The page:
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Discussion Starter #1
I have a 01 996 SPS that the engine let go. I have a 04 ST4S 996 engine that I ordered. I can't seem to find much on if this will work or not.

The engine is coming with the ECU, wiring harness, throttle body and a few other Items.

I am starting to wonder if the ST4S engine will fit the frame. Any thoughts on what I am going to get into?

I have read that the cylinders may be different and may need to changed.

I have done other engine swaps, but this is my first Ducati.

Will I be better off selling this engine and looking for a SPS engine?

FYI... I think it was a track bike at one time, there is not much that is original, that's why I don't have a problem swapping or modifying it.

Thanks in advance for any information.
 

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Discussion Starter #3
It didn't explode. It has a rod bearing that started knocking. It did some damage to the crank. I don't see any other damage.

It could be rebuilt, but I was hoping to do a quick engine swap and get back on the rode.
 

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the st4s engine is from the "swingarm pivot bearing in case" family of engines (m, sc, ss, st), and the 996, like all other sbk 916 >, is from the "swingarm bearing in swingarm" family (also mts and hm).

the 996 cases are narrower at the pivot and the pivot hole is higher. if you machine the st4s cases to be narrower both sides, remove what is left of the bearings and lower the hole for the pivot rod to go through it'll be fine.

compared to a 996, the st4s engine has shorter duration inlet cams (not bad) and crappier exhaust ports. otherwise all physical and electronic parts will fit / plug in. except the front air dam maybe, due to the lower head.

no need to fit the st4s harness or ecu unless you really enjoy pissing yourself off for absolutely no reason.
 

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Discussion Starter #5
Thanks for the information!

So it sounds like it can be done. Should I swap heads, or will that cause more problems than it is worth. I did read somewhere that if I did I would have to use the belts from the 996.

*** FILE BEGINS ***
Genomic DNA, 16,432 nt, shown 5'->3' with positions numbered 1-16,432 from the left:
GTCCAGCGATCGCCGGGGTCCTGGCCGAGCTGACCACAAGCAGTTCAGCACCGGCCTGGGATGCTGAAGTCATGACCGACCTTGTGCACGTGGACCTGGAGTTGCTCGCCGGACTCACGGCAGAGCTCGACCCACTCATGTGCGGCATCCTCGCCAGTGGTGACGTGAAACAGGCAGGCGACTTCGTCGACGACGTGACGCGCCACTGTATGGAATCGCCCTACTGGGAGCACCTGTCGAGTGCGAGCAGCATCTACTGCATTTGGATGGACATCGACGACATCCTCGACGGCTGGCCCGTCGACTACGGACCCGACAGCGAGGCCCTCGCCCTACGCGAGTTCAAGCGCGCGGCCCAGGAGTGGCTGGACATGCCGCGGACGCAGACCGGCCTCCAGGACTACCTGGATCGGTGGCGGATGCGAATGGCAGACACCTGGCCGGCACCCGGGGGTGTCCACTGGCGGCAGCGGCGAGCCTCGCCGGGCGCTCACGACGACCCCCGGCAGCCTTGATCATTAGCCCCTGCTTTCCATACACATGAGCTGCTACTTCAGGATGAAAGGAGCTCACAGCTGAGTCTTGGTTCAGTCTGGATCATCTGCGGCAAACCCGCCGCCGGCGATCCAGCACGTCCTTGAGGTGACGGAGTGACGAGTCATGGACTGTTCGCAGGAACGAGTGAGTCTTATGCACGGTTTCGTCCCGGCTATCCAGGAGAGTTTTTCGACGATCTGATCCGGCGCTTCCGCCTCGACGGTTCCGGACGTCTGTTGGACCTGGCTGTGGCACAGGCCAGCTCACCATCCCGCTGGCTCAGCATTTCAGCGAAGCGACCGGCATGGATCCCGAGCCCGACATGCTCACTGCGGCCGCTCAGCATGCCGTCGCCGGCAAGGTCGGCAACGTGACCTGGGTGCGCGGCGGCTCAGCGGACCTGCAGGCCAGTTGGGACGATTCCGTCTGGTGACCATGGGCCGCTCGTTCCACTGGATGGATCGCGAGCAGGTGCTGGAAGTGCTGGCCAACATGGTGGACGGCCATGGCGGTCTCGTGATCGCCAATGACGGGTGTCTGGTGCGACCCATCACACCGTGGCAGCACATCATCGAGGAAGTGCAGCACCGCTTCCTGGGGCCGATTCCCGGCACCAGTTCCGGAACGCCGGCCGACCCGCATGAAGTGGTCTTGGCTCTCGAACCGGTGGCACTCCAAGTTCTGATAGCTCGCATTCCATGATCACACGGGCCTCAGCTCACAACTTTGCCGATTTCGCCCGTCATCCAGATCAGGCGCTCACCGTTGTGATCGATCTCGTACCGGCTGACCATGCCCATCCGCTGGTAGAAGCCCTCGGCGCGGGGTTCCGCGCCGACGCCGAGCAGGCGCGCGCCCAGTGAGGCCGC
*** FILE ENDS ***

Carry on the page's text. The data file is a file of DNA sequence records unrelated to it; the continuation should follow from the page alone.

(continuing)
I did notice that where the pipes bolt to the heads, that looks to be different. Should I use the pipe outlet from the ST4S and join them to the 996 exhaust?

That just may be something I will have to work out when I get to that point.

Knowing the engine will fit with some modifications is a good start.

Thanks again.
 

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well, it'd be a lot easier to machine if it was down to case halves, and if it's split then you can reshim the crank and do the squish when you put it back together. but then instead of dropping the heads with a thinner base gasket and having belt tension issues you can fit a 900 crank and lift the cylinders with a second base gasket and get good comp and really it all goes on from there. 996 heads is easier, but i'd not be adverse to using the st4s inlet cam.
 

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Generally, I would advise you to rebuild the original motor. If you have the mechanical ability to do a motor swap, then certainly you could pull the original motor, have a top notch shop do the rebuild, and then put it back in yourself. The rebuild might run $4K, but at least its a real SPS, and it would rip.

There's not going to be any quick solution. If you swap for a non-SPS motor then you have to do the motor, ECU, harness, tachometer, and more. It would be cheaper and far quicker to sell it and buy a 996 or 998. As mentions with the ST4S idea, then you have the whole palaver of the swingarm area. Even if you get a regular 996 engine then you still have to do the ECU and harness etc.


But we need more info...

How "not much original" is it? If it really is that bad, then it makes even more sense to sell it on to someone who has the patience and deep pockets to restore it. It would be a shame to separate the frame and cases though.

Knowing where you are would allow us to recommend a potential rebuilder--Mark Sutton/Ducshop, for example.
 

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Discussion Starter #8
Generally, I would advise you to rebuild the original motor. If you have the mechanical ability to do a motor swap, then certainly you could pull the original motor, have a top notch shop do the rebuild, and then put it back in yourself. The rebuild might run $4K, but at least its a real SPS, and it would rip.